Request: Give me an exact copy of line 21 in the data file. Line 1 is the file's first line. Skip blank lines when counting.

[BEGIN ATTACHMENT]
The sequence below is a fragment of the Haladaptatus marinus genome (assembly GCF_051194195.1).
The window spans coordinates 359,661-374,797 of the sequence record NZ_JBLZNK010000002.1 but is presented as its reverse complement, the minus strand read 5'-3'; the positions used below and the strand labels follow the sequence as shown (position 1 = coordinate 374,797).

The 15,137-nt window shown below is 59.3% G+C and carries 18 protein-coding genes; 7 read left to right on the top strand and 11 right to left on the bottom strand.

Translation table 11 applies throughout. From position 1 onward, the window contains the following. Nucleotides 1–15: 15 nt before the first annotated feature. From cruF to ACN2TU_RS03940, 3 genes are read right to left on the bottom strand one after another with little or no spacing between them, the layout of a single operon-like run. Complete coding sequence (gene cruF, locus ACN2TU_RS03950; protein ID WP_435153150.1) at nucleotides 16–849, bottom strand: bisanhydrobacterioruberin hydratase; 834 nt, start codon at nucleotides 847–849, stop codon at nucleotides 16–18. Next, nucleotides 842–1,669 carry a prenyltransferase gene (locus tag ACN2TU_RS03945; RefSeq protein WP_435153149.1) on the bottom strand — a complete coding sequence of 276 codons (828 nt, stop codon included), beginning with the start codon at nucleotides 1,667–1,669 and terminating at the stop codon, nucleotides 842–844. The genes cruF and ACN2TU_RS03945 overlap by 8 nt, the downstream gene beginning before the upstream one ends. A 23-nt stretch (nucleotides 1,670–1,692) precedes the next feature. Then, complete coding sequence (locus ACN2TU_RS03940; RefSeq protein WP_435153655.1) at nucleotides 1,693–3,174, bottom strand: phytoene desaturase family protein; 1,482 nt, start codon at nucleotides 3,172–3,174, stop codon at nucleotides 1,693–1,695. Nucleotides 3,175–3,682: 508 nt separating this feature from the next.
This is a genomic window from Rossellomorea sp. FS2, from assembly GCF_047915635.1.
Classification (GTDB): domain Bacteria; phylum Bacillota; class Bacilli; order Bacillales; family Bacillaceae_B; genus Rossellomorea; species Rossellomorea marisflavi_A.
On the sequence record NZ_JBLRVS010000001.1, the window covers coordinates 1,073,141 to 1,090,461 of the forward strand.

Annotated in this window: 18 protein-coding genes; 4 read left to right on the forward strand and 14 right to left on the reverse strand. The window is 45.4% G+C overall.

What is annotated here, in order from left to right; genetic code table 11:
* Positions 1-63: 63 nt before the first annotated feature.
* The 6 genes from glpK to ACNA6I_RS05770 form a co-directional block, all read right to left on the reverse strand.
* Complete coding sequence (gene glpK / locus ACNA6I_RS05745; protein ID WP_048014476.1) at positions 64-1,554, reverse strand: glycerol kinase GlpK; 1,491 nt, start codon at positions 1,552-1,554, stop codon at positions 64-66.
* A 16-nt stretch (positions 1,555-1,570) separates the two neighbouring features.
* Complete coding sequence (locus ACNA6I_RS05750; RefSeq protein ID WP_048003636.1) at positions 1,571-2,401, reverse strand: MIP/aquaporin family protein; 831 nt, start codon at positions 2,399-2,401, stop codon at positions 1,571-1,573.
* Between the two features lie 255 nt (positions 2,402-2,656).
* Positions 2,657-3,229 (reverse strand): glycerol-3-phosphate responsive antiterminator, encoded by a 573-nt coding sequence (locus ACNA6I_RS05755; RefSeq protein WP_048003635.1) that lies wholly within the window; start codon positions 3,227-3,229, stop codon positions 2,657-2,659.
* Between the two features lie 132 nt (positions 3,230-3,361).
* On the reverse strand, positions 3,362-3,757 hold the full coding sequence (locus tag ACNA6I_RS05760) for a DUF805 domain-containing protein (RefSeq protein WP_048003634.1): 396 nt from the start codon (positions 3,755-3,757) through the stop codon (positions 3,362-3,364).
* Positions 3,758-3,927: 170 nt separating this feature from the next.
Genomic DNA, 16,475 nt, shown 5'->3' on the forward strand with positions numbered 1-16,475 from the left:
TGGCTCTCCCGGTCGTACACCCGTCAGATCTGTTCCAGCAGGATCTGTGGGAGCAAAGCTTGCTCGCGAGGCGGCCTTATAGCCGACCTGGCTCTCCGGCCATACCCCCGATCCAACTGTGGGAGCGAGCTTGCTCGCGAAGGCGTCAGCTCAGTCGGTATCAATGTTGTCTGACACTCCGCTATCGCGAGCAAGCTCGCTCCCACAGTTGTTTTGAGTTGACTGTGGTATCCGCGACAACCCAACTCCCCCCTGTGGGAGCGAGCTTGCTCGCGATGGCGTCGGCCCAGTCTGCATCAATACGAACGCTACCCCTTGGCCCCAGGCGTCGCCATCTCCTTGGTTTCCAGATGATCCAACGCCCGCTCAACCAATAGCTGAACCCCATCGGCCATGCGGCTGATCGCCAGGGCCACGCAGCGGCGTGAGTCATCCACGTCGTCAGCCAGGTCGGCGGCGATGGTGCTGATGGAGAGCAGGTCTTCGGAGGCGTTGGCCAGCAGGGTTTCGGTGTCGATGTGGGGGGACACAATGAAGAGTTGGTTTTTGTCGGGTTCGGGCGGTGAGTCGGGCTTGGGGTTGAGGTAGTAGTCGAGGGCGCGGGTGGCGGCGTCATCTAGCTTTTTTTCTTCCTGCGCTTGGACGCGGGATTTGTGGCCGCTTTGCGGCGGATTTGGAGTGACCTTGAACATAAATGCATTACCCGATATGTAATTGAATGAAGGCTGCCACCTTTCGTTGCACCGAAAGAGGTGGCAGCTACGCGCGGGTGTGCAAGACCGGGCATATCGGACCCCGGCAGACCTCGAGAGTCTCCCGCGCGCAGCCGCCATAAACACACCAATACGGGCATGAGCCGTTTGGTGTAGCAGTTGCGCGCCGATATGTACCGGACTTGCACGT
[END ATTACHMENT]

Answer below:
TGGCTCTCCCGGTCGTACACCCGTCAGATCTGTTCCAGCAGGATCTGTGGGAGCAAAGCTTGCTCGCGAGGCGGCCTTATAGCCGACCTGGCTCTCCGGCCATACCCCCGATCCAACTGTGGGAGCGAGCTTGCTCGCGAAGGCGTCAGCTCAGTCGGTATCAATGTTGTCTGACACTCCGCTATCGCGAGCAAGCTCGCTCCCACAGTTGTTTTGAGTTGACTGTGGTATCCGCGACAACCCAACTCCCCCCTGTGGGAGCGAGCTTGCTCGCGATGGCGTCGGCCCAGTCTGCATCAATACGAACGCTACCCCTTGGCCCCAGGCGTCGCCATCTCCTTGGTTTCCAGATGATCCAACGCCCGCTCAACCAATAGCTGAACCCCATCGGCCATGCGGCTGATCGCCAGGGCCACGCAGCGGCGTGAGTCATCCACGTCGTCAGCCAGGTCGGCGGCGATGGTGCTGATGGAGAGCAGGTCTTCGGAGGCGTTGGCCAGCAGGGTTTCGGTGTCGATGTGGGGGGACACAATGAAGAGTTGGTTTTTGTCGGGTTCGGGCGGTGAGTCGGGCTTGGGGTTGAGGTAGTAGTCGAGGGCGCGGGTGGCGGCGTCATCTAGCTTTTTTTCTTCCTGCGCTTGGACGCGGGATTTGTGGCCGCTTTGCGGCGGATTTGGAGTGACCTTGAACATAAATGCATTACCCGATATGTAATTGAATGAAGGCTGCCACCTTTCGTTGCACCGAAAGAGGTGGCAGCTACGCGCGGGTGTGCAAGACCGGGCATATCGGACCCCGGCAGACCTCGAGAGTCTCCCGCGCGCAGCCGCCATAAACACACCAATACGGGCATGAGCCGTTTGGTGTAGCAGTTGCGCGCCGATATGTACCGGACTTGCACGT